Dear lord, do I love this movie. I’ve probably seen it 40-50 times at least.
Vincent Price stars as Dr. Anton Phibes: expert inventor, musicologist, classical organist, and doctor of theology. While rushing home from a conference while his wife underwent an emergency surgery, his car careened off a cliff while she died on the operating table. Now (now being 1925), the doctor — long believed dead, but instead burned beyond recognition with his face covered by a mask and his voice transmitted via a connection in his neck — has emerged from the shadows to seek revenge on the team of nine doctors and nurses whom he believes let his beloved Victoria Regina Phibes pass away.
This is a sumptuously beautiful movie. Chock full of art nouveau and deco decor (even though everyone mentions art deco in relation to the film, Phibes’ lair is much more heavily nouveau influenced), brilliant colors and exquisite sets and contraptions, it’s directed by Robert Fuest with his typical eye toward visual overload. The plot is direct and straightforward, yet subversive. Phibes is perhaps the only relatable character in the film. Long-suffering Inspector Harry Trout — who is investigating Phibes’ crimes — comes close, but we’re never made to really feel sympathetic toward his character. He’s basically the “straight man” in the comic relief portion of the film. No, Phibes is our anti-hero, carrying out unspeakable and elaborate revenge in the name of his eternal, undying love for Victoria.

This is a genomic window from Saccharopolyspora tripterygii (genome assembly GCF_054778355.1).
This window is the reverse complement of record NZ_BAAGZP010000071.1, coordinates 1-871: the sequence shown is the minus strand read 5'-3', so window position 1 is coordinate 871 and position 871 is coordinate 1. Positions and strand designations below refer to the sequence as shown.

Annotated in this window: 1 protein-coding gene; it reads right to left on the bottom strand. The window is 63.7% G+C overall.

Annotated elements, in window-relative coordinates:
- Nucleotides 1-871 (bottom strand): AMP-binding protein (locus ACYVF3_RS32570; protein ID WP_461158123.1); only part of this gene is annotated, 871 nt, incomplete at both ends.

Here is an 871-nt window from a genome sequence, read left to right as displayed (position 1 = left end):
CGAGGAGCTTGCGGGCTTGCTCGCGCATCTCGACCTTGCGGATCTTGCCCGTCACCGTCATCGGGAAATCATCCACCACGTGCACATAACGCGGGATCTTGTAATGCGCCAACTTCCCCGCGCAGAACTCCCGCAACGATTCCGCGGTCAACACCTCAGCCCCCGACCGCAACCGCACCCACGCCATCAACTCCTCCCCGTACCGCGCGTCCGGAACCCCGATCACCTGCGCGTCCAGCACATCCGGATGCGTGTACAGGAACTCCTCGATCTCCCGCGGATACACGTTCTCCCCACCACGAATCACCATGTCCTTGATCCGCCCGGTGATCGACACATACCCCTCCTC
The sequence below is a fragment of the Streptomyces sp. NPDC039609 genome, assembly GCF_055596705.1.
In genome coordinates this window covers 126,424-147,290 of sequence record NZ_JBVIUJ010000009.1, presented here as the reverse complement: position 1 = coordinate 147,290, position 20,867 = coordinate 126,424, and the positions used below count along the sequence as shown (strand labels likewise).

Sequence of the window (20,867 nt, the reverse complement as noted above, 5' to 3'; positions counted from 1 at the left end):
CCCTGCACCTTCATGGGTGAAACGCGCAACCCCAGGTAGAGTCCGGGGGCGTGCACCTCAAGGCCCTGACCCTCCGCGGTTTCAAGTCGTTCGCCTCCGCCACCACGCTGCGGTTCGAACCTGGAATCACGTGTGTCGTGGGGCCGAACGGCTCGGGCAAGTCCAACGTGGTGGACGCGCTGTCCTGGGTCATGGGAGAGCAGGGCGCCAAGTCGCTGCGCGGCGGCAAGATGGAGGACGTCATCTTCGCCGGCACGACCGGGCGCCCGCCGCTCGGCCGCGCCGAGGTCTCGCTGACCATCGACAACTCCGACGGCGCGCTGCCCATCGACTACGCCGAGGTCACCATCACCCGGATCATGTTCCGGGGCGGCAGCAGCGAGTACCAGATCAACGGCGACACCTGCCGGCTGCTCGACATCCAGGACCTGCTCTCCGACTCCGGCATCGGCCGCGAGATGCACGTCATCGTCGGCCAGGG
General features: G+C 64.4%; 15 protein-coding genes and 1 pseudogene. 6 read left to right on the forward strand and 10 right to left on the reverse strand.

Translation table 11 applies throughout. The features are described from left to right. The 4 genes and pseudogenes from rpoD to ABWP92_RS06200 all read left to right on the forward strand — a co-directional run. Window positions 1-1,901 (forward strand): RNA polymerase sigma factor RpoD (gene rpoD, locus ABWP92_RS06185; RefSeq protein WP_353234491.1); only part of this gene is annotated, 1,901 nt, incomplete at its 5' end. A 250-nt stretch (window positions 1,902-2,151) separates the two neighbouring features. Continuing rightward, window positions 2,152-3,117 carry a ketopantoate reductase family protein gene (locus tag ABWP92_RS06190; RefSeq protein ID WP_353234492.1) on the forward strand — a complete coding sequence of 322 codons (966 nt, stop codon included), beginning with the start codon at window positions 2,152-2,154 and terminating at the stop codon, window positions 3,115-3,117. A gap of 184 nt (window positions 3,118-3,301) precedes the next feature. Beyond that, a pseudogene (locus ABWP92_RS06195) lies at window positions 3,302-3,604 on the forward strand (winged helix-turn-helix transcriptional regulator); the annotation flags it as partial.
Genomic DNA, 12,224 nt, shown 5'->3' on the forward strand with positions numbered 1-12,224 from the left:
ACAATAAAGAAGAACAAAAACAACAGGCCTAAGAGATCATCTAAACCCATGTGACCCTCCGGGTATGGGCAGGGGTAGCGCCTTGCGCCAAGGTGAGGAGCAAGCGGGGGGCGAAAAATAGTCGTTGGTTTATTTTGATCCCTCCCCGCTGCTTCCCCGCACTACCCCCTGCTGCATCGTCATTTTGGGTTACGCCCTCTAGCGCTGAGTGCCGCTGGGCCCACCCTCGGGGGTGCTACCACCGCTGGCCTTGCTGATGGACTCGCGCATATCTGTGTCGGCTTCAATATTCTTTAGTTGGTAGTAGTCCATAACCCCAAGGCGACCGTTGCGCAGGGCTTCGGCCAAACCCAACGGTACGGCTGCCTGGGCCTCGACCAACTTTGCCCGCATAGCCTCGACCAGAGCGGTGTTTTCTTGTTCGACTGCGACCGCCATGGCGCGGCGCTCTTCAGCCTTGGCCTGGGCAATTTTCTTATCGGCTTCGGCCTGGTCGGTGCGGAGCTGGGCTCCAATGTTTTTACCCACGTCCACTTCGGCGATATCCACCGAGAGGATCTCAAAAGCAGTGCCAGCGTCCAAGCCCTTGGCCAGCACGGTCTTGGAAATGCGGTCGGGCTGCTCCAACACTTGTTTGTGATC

And now that I think about it, there’s an element in the film that carries along a theme I brought up in yesterday’s discussion of DEMONS. Like that film (and Fulci’s THE BEYOND), there is a seemingly supernatural character whose existence winds up being in peril. Phibes is assisted by the mysterious Vulnavia. She never speaks (there’s only mention of her speaking with a banker at some point, and even that is in question), and is essentially summoned from out of the aether by Phibes at the film’s beginning. But she winds up being killed by ordinary means. (She returns in the sequel, played by a different actress…is she the incarnation of some spirit, taking on a new mortal shell whenever the old one passes? Who knows?)
In commemoration of the 20th anniversary of Vincent Price’s passing from this mortal coil, give this one a watch tonight. It’s perfectly creepy, delightfully diabolical, and evil in the most romantic of possible ways. Heck, if you’ve got the time, watch the sequel too. It’s set in Egypt and it’s almost as much fun as the first.